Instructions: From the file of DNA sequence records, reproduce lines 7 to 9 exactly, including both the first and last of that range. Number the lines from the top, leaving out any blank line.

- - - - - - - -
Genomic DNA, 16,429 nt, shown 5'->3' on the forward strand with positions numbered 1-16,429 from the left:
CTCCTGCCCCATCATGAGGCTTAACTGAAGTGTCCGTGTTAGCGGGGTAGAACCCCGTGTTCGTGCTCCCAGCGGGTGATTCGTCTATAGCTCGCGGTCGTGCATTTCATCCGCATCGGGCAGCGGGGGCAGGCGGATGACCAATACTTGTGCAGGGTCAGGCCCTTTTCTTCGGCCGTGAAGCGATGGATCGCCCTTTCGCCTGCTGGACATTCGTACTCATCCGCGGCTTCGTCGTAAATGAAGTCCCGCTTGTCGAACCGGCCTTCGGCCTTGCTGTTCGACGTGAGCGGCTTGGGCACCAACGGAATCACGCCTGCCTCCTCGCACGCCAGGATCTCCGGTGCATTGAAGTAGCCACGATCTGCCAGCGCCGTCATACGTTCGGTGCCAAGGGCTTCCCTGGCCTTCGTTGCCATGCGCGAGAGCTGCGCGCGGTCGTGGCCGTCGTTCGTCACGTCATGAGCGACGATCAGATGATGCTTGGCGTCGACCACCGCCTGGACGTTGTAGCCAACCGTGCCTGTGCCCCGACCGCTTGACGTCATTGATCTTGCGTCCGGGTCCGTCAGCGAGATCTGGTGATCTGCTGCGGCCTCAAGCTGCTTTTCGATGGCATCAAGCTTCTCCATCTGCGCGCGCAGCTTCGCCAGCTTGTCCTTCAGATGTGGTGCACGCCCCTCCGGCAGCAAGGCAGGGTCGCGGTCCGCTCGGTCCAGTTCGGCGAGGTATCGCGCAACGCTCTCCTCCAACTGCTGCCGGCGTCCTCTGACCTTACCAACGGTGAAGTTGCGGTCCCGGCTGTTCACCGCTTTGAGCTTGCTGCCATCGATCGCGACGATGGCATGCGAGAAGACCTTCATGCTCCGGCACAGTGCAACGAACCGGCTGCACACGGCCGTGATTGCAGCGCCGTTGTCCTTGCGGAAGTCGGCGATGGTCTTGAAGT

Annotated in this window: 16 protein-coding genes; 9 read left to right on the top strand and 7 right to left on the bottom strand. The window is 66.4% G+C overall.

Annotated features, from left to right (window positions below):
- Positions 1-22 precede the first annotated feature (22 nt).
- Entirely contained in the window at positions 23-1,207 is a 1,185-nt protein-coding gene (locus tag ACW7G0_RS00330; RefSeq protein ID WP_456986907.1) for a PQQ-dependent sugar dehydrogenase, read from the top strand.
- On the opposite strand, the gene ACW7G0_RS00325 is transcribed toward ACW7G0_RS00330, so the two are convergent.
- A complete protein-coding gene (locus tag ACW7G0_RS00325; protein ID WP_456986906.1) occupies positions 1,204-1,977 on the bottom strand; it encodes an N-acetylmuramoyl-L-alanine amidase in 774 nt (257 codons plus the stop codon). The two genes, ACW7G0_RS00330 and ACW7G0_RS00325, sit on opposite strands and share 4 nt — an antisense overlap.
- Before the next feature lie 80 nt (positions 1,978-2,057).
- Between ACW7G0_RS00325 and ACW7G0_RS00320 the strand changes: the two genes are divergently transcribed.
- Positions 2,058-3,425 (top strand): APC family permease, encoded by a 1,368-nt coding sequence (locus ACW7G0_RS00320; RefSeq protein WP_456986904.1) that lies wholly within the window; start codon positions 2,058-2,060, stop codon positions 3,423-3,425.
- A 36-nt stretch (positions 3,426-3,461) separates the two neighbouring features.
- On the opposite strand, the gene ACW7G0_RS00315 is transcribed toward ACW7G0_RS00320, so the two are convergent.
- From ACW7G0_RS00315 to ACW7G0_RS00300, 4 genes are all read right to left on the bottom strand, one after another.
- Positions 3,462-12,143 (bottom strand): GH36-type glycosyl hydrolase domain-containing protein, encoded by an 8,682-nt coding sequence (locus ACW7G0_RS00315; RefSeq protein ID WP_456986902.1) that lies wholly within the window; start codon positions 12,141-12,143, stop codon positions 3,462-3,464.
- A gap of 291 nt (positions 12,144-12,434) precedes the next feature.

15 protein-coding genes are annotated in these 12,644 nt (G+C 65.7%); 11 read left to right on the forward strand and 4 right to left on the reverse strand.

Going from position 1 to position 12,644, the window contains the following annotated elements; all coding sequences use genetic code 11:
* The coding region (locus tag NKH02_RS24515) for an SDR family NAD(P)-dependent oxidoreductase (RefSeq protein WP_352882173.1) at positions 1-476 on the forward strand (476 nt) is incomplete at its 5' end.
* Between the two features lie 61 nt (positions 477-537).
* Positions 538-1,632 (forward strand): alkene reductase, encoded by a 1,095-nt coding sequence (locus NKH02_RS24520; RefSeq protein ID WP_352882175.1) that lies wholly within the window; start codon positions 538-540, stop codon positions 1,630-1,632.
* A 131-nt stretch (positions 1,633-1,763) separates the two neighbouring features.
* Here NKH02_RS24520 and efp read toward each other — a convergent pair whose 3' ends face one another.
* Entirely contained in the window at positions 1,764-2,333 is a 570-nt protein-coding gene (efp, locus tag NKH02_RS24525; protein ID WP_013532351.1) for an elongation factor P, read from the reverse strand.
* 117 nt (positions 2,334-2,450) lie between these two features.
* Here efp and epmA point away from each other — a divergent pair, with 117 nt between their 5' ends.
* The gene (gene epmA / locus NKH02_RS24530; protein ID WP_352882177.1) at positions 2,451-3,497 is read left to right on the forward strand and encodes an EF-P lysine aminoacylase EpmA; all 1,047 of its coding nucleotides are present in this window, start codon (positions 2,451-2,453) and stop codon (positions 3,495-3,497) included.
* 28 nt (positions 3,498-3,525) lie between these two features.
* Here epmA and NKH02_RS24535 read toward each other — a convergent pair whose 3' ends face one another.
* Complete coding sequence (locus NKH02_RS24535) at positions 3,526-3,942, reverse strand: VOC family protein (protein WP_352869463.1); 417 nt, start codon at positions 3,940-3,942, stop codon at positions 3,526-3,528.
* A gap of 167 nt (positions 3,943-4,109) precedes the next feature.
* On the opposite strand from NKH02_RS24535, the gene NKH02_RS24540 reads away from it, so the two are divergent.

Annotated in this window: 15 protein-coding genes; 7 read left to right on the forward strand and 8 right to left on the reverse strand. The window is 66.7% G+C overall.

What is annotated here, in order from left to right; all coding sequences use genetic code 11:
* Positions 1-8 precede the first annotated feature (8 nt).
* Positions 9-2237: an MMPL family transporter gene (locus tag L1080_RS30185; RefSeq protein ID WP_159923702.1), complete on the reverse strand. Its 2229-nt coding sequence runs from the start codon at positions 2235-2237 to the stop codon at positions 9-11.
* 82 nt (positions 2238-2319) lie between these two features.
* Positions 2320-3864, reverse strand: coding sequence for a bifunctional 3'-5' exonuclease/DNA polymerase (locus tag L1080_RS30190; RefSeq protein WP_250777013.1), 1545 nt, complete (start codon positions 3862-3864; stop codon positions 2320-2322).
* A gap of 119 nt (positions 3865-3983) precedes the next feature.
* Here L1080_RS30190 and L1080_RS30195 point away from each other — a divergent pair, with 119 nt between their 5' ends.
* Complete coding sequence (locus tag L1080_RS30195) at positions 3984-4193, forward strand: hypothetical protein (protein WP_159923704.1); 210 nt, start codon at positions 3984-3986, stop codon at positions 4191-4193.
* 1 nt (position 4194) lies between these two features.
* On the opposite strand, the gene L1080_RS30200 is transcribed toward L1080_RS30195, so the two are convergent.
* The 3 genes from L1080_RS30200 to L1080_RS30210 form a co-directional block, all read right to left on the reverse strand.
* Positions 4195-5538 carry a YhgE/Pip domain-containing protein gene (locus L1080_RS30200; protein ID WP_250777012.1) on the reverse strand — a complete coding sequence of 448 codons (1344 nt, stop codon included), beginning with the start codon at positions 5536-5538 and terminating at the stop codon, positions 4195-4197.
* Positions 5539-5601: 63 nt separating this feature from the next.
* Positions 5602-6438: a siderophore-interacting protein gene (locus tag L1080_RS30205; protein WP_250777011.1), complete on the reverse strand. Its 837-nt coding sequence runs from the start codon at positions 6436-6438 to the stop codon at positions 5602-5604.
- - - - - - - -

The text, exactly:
- On the opposite strand, the gene ACW7G0_RS00325 is transcribed toward ACW7G0_RS00330, so the two are convergent.
- A complete protein-coding gene (locus tag ACW7G0_RS00325; protein ID WP_456986906.1) occupies positions 1,204-1,977 on the bottom strand; it encodes an N-acetylmuramoyl-L-alanine amidase in 774 nt (257 codons plus the stop codon). The two genes, ACW7G0_RS00330 and ACW7G0_RS00325, sit on opposite strands and share 4 nt — an antisense overlap.
- Before the next feature lie 80 nt (positions 1,978-2,057).